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Posted by on Mar 4, 2014 in Fruit, Gardening, Herbs, Vegetables | 5 comments

Spring Garden Planning

 gardentitle

 It’s time for Spring Garden Planning!

**Anyone who loves gardening (like me) might get a tingle of excitement go up and down the spine just by saying this sentence out loud: “It’s time for Spring Garden Planning!” It’s true, too. Spring time is just around the corner, folks! 

**Writing about Spring Garden Planning is a difficult thing, since we all live in different places in the world and Spring comes at different times for all of us, depending on our time zone and garden zone. For example, I used to live in Michigan. March is a bit early to think of Spring Garden Planning up there. If you think your region is not ready for Spring Garden Planning, you might want to check out my Early Spring Garden Planning post

**I live in South Carolina now, however, and now is the time to get ready for Spring planting! This does not mean that it is necessarily too late to plant the plants I mention in my Early Spring Garden Planning post. It simply means that we are getting to that point where seeds need to be bought, started indoors, or sown into the ground for Spring/Summer sooner rather than later.

**Before you start planting, however, you might want to make sure your garden is ready. Check out my Crop Rotation Guide to make sure your garden is organized properly. Then make sure you own some good fertilizer (like this one), get your compost ready, test your soil (with something like this), and do other garden-type chores. 

Now, let’s take a closer look at what to do this Spring:

Vegetables

Brocoli

**Click on the names of the vegetables to learn more about how to grow these plants.

  • Arugula: Sow seeds directly into soil from Early Spring until Fall.
  • Beets: Sow seeds throughout the year for an almost continuous crop. Start in early spring by sowing seeds indoors. In late spring, when the risk of frost has passed, begin sowing directly outdoors.
  • Broccoli: To grow a spring crop, you can start seeds indoors in a sunny but cool place 6-7 weeks before the last frost date. Set the seedlings out when the plants are 5-6 inches tall/approx. 2-3 weeks before the last frost date.
  • Carrots: Carrot seeds are always sown directly into the garden. The first ones can go in about 3-4 weeks before the last frost date.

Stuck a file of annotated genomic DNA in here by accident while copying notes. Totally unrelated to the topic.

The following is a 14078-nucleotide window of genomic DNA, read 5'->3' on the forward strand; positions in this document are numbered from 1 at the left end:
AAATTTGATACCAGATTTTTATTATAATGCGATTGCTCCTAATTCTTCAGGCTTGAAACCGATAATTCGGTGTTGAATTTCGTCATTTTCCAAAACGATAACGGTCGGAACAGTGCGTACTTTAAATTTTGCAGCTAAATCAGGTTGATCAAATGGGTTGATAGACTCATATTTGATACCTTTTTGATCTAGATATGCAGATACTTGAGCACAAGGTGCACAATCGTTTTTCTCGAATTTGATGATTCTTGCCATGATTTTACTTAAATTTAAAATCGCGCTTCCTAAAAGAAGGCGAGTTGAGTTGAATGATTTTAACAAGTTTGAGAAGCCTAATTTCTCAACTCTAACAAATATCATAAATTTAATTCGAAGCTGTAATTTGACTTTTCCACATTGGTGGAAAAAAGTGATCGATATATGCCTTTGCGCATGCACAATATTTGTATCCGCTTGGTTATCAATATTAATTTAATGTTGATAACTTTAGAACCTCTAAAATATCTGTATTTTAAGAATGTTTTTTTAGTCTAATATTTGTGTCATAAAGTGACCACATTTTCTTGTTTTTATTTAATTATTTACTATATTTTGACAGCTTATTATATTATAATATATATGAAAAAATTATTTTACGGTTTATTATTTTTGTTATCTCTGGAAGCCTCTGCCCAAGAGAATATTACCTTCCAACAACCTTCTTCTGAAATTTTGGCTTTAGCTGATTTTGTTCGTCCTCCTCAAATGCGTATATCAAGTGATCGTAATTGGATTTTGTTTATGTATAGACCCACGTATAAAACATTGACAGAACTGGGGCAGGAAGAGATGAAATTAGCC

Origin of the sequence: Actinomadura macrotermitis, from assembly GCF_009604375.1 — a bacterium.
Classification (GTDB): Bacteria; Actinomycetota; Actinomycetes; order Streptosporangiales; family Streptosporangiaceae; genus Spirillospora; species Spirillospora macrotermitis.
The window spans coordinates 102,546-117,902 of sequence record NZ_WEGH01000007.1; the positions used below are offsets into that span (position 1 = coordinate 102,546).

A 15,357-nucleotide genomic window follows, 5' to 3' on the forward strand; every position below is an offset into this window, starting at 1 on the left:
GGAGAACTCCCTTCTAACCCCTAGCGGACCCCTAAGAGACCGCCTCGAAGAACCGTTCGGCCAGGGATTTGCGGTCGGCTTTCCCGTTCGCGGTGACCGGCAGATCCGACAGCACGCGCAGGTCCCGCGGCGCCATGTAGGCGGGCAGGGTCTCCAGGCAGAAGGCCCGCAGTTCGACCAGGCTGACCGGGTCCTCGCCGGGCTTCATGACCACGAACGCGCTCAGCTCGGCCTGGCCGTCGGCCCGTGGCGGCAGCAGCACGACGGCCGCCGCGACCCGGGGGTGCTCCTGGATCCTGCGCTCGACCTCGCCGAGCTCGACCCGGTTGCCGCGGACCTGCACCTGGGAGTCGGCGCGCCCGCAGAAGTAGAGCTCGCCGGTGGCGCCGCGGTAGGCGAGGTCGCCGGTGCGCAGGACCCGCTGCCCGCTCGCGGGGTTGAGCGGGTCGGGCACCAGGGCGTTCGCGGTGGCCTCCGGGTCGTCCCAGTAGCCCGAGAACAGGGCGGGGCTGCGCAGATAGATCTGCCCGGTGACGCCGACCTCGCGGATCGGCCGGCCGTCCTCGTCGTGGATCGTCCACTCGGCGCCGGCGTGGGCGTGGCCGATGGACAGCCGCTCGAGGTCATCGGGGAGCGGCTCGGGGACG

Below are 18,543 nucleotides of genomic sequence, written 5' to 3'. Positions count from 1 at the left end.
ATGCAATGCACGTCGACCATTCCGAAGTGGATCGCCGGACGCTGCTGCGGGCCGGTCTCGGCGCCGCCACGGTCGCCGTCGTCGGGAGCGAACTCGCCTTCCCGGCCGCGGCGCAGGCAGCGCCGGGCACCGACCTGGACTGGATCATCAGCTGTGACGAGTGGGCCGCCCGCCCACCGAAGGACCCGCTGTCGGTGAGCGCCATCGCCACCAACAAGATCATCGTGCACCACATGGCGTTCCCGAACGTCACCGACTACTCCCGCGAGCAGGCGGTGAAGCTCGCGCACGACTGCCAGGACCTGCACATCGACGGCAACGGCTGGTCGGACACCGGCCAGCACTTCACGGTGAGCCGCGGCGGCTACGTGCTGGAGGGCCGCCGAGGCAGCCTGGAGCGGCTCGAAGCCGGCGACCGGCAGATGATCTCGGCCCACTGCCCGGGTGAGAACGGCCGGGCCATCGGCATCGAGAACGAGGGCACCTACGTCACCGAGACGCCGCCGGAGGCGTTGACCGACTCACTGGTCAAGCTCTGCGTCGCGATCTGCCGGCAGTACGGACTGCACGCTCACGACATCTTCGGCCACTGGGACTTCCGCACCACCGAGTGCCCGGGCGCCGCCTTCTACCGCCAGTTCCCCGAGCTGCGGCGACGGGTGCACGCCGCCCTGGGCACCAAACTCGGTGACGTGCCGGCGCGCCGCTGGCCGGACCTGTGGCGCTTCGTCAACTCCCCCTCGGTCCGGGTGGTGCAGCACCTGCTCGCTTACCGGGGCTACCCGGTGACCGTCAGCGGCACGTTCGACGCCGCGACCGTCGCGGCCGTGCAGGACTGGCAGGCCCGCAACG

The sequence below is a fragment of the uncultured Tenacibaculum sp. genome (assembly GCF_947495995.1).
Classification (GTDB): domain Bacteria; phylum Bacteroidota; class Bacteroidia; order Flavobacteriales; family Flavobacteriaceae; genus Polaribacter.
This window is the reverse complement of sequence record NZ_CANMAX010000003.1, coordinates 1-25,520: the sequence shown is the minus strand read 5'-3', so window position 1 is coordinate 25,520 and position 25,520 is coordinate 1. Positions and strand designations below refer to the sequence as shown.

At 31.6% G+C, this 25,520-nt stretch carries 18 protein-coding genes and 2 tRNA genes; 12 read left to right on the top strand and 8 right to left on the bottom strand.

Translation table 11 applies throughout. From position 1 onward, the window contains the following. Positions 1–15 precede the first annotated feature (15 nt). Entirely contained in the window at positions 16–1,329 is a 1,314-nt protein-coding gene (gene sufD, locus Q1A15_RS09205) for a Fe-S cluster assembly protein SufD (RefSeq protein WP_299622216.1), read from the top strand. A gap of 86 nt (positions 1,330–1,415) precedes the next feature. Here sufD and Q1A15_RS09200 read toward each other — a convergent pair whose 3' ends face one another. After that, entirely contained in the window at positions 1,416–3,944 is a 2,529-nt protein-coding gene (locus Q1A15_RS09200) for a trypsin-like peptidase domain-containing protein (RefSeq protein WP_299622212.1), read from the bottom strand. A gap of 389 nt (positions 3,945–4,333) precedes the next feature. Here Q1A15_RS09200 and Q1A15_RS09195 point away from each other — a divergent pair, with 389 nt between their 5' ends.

• Cauliflower: For spring crops, start the seeds indoors, 4-6 weeks before setting the plants out. They can be planted outside as long as it is no earlier than 3-4 weeks before the last expected frost date.
  • Leeks: You can start both summer and winter leeks in the greenhouse in early March. Later on in the spring (6-8 weeks after growth indoors), transplant them into rows in the garden, spaced at 6 inches apart.
  • Lettuce: You can sow lettuce indoors as early as 10 weeks before the last frost date, and keep the flats cool (below 70 degrees) and moist. You should also harden them off for a few days outdoors. Plant every 2 weeks for a continuous crop.
  • Parsnips: Sow parsnip seeds outside in March or as soon as your garden is mainly thawed.
  • Peppers: Pepper seeds should be started indoors at least 8 weeks before the last average frost date. The seedlings do not like to be transplanted, so soil blocks or peat pots are a good idea.
  • Potatoes: You can start planting potatoes several weeks before the last average frost date in the spring, but only if the soil has dried out sufficiently.
  • Radishes: Sow summer radishes from March to June every few weeks, and from September to October.
  • Rutabagas: Start your rutabagas by sowing the seeds at any time from early spring onward, as soon as the soil is warm enough to work in. If there is a danger of frost, protect the early seedlings.
  • Spinach: For spring planting, you can start sowing seeds outdoors as soon as there is some ground in the garden that is thawed and dried out. 
  • Tomatoes: Tomato seeds are best started indoors, 6-8 weeks before the last average frost date.

 

Fruits 

fruit

 **Click on the names of the fruit to learn more about how to grow these plants.

**Many fruits need to be started in Early Spring, so see my Early Spring Garden Planning post.

  • Figs: Plant figs in the spring as soon as the soil can be worked after the last frost.
  • Grapes: Plant grapes in the spring as soon as the soil is dry enough to work.